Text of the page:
By Sheldon Ocker
Beacon Journal sports writer
CHICAGO: What is Chicago’s second-favorite baseball team and has been outscored 106-51 by the Indians?
Let’s hear it for the White Sox. Without them, the Tribe’s playoff hopes might be in dire straits.
As it is, the Indians trail co-wild card holders the Tampa Bay Rays and Texas Rangers by only one-half game, heading into a three-game series against the Royals in Kansas City.
Even with staff ace Chris Sale on the mound for the Sox, the Tribe buried them again 7-1 with a barrage of home runs to complete a four-game sweep in which the Indians prevailed by a composite score of 32-6.
“This means we’re not quite where we need to be,” manager Terry Francona said of being so close to the wild card leaders. “It also means these next games are more exciting and more meaningful.”
It was the Tribe’s 15th win in 17 games against the White Sox with two more to play in Cleveland. And to think, the Sox had to wait four hours, 23 minutes before taking their usual beating. It rained all morning in Chicago; it kept raining until 4:30 in the afternoon, with the game starting at 5:30. Since it was the Indians’ final trip of the season to U.S. Cellular Field, and the game was pertinent to the postseason picture, the teams were forced to wait out the persistent showers.
“Not to make light of it, but the guys watched football and had some fun during the delay,” Francona said.
Added September call-up Matt Carson, one of the offensive heroes: “I knew last night I was going to play. Sleep wasn’t quite that restful knowing I was going to play, so [the delay] kind of calmed my nerves. I just watched football. It was like a regular Sunday.”
The last time the Tribe beat a team 15 or more times the same season was 1960, when the Kansas City Athletics fell to the Wicked Wahoos 15 times and the Washington Senators went down 16 times. In those years, each team played one another 22 times.
The Indians achieved another milestone, sweeping the Sox in three four-game series for the year. According to Elias Sports Bureau, that feat never has been accomplished in the 113-year modern history of the Tribe (since 1901).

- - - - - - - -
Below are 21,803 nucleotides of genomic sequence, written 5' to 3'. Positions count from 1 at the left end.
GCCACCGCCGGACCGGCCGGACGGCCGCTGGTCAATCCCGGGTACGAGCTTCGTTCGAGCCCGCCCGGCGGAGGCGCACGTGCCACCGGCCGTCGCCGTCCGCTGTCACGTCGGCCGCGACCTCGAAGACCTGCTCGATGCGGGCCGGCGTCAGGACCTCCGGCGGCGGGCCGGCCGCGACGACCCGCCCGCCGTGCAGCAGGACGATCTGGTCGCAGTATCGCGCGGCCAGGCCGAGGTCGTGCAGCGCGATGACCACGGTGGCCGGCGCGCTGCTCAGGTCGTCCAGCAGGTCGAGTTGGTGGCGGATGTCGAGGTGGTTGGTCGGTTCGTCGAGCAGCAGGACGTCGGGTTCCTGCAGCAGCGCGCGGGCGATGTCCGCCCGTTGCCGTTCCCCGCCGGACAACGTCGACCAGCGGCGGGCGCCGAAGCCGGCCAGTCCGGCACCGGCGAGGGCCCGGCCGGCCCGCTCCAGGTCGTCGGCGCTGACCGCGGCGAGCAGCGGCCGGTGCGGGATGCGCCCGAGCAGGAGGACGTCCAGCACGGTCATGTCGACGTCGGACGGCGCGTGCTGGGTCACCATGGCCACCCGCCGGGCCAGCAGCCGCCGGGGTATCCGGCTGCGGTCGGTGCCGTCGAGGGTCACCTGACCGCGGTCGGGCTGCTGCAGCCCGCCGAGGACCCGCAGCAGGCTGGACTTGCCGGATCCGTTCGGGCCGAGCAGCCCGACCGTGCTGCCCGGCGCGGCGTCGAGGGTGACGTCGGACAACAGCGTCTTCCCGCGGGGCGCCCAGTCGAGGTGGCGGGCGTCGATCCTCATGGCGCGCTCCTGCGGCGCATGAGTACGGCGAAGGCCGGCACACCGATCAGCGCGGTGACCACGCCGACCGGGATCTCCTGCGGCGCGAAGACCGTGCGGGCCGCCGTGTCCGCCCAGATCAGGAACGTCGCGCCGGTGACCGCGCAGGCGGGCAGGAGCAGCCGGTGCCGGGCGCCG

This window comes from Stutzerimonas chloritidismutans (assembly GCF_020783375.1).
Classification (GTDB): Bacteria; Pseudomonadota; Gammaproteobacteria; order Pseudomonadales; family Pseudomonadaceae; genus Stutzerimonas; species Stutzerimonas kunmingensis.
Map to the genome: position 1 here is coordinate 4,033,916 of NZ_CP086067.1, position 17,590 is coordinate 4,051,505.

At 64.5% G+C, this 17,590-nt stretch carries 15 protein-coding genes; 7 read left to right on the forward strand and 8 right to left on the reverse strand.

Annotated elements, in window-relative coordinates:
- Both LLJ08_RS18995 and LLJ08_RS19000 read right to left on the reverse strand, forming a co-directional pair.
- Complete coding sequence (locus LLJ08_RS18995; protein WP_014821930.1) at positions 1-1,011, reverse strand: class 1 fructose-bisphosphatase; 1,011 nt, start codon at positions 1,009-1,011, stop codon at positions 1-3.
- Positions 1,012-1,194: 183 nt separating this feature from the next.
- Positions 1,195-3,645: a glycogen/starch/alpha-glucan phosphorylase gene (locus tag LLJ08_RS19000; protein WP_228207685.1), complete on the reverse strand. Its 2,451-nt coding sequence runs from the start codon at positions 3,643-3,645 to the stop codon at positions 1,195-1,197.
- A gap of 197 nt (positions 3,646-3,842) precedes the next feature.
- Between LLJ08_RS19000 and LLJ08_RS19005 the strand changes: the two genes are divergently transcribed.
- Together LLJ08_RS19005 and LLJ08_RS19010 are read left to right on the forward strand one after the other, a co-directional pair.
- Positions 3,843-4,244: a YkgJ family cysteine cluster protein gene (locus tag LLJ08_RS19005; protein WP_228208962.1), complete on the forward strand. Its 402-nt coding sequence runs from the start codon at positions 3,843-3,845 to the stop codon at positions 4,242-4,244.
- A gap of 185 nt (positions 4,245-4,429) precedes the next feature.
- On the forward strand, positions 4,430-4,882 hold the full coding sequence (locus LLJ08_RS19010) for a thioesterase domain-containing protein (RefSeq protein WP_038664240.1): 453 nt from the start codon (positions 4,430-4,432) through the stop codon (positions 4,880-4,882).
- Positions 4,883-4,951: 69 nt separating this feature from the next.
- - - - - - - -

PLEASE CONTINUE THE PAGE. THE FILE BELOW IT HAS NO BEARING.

The last time it was done by any team was 1963, when the Dodgers buried the Mets, who lost 111 that season.
“We played a good series,” Francona said. “That’s the way I look at it.”
Sunday’s game was as noncompetitive as most of the Tribe-White Sox matchups. Zach McAllister had things his own way until the seventh, when he finally gave up a run by yielding three singles, with Josh Phegley getting the RBI hit.
“I felt pretty aggressive with my fastball,” McAllister said. “I was able to locate it, and l was able to keep them off balance. Mostly, I had real good rhythm out there.”
For the first five innings, McAllister (8-9, 3.96 ERA) allowed only one hit and for the first six innings just three.
“I thought Zach’s stuff today was as good as I’ve seen it,” Francona said. “He wasn’t throwing, he was pitching.”
Sale is the top starter on the Sox staff, one of the better pitchers in the American League, who came into the game with a 2.90 ERA. But his record was only 11-12, and when he left after giving up six runs in 5⅔ innings, he ensured his fourth loss of the year in four starts against the Tribe.
“It looked like he was pretty amped up for a while,” Francona said. “He got a lot of early strikeouts (five in three innings). But he made some mistakes, and we hit them.”
Carson set the tone in the fifth inning with a solo homer. Carson also singled twice, walked and stole a base.
“It’s definitely been awhile,” he said of the home run. “When you do it in a game like this, it’s a good feeling.”
His last big-league homer came against the Rangers in September of 2010, when he was with the A’s.
In the fifth, Nick Swisher picked up on the theme by hitting his 19th of the year with nobody on base. Later in the inning, Asdrubal Cabrera whacked a three-run blast for his 14th home run of the season and fifth in eight days.
Swisher hit his 20th in the ninth inning to account for the final Tribe run. The switch hitter went deep from both sides of the plate for the 13th time in his career, tying a major-league record shared by Mark Teixeira.
Sheldon Ocker can be reached at email@example.com. Read the Indians blog at http://www.ohio.com/indians. Follow him on Twitter at http://www.twitter.com/SheldonOckerABJ and on Facebook at http://www.facebook.com/sports.abj.